IndicatorIconsAirGHG_SMDefinition

                       The cumulative emissions of pollutants, including particulate matter, greenhouse gases and other gaseous emissions from a sector for each process.


COW & CALF


Indicator

Why is this indicator important to the cow-calf sector?

Cattle producers’ management decisions and activities can directly impact the health of pastures on which the cattle graze. The health of these pastures affects water retention and quality, soil health and ecological function, as well as carbon sequestration.


Metric

Has a grazing management plan (or equivalent) been implemented to protect or improve soil and plant community health, including soil carbon sequestration?

Why did we choose this metric?

Properly managed grazing can increase the carbon storage capacity of soil and reduce losses to the atmosphere. Many factors must be considered to do this and the most useful tool for cattle producers to manage all these factors, to increase carbon storage capacity of soil and reduce air and GHG emissions, is a grazing management plan (GMP). The fact that GMPs are central to improving so many different sustainability outcomes across water resources, land resources, and air and GHG emissions also makes it possible to advance diverse goals through a single integrated plan embedded in operations, which also increases the potential for increased metric adoption across the cow-calf sector.


Desired Outcomes

Improvements in the air and GHG emissions sustainability outcomes, based on implementation of a GMP, include:

  • Properly managed forages resulting in healthy and increased ground cover from plant and litter
  • This protects soil surface from wind and water erosion and holds and builds soils through increased organic matter that can aid in increased carbon sequestration
  • Through proper grazing, grassland fuel loads can be reduced, leading to reduced risk of high-intensity fires which reduces the potential for more than normal volumes of GHG emissions emitted to the atmosphere during a wildfire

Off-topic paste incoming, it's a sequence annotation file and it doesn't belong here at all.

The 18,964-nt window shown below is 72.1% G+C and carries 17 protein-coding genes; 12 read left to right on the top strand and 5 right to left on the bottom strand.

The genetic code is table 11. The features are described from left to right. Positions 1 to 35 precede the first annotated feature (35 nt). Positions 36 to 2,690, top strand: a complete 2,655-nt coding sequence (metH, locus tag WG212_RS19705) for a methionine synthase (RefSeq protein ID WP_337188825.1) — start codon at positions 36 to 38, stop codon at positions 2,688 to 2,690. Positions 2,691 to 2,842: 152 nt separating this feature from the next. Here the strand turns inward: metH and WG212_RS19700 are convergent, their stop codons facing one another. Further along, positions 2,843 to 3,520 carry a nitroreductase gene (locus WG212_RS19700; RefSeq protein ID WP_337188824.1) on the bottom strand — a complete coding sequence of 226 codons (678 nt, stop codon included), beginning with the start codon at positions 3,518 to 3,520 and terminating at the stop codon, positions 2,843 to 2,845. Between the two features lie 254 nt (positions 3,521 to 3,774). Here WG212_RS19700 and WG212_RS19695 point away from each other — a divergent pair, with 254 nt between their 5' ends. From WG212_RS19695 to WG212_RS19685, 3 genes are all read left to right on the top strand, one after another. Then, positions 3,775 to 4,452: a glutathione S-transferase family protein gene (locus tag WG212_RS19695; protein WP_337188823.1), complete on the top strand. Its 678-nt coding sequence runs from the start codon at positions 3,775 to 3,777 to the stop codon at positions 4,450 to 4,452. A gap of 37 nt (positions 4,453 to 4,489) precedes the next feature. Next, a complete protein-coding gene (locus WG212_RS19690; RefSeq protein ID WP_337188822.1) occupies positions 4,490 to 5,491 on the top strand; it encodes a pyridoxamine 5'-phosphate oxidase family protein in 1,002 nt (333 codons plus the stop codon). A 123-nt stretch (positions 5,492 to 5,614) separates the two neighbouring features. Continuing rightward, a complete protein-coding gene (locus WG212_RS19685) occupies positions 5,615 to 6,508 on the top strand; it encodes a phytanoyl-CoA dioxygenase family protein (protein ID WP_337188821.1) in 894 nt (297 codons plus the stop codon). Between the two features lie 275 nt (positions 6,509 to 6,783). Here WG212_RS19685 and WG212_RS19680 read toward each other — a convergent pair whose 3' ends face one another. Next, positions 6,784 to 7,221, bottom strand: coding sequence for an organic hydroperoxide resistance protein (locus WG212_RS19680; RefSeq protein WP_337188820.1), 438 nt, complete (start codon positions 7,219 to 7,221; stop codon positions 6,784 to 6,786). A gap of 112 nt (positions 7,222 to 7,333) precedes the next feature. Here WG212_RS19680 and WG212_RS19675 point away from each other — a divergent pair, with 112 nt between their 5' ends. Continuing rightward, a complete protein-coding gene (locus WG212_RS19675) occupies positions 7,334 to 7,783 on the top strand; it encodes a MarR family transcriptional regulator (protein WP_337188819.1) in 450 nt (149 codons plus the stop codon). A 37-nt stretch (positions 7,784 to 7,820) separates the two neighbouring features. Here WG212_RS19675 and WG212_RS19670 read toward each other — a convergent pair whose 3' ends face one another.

Why do these outcomes matter for continuous improvement?

Managed grazing can increase the carbon storage capacity of soil and reduce losses to the atmosphere.


Success Criteria

Increasing the number of U.S. cow-calf producers who implement a GMP (or equivalent) that protects or improves soil and plant community health, including soil carbon sequestration.


How does this metric continuously improve beef sustainability?

Increasing the number of producers implementing GMPs in the U.S. can have a significant positive impact on air and GHG emissions by protecting and improving soil and plant community health and increasing the carbon storage capacity of soil to reduce losses to the atmosphere. A GMP can also improve water resources and land resources.

*State-specific resources are available to assist in the development of  grazing management plans.

Get State-specific Resources  



Auction Market

Cattle only spend a very brief time (usually 48 hours, almost always less than a week) in the care of auction markets. Therefore, it is observed that overall impact on air and greenhouse gas emissions would be minimal.

Auctions do recognize that other indicators and metrics may have a secondary supporting impact on air and greenhouse gas emissions and thus the initial focus of auction markets will be on the sustainability indicators for water resources, employee safety & well-being, and animal health and well-being.



FEEDYARD

Indicator

Why is this indicator important to the Feedyard sector?

Air quality and addressing air emissions is a shared responsibility, including for feedyard owners and operators.


Metrics

Are strategies in place to manage air and greenhouse gas (GHG) emissions?


Why did we choose this metric?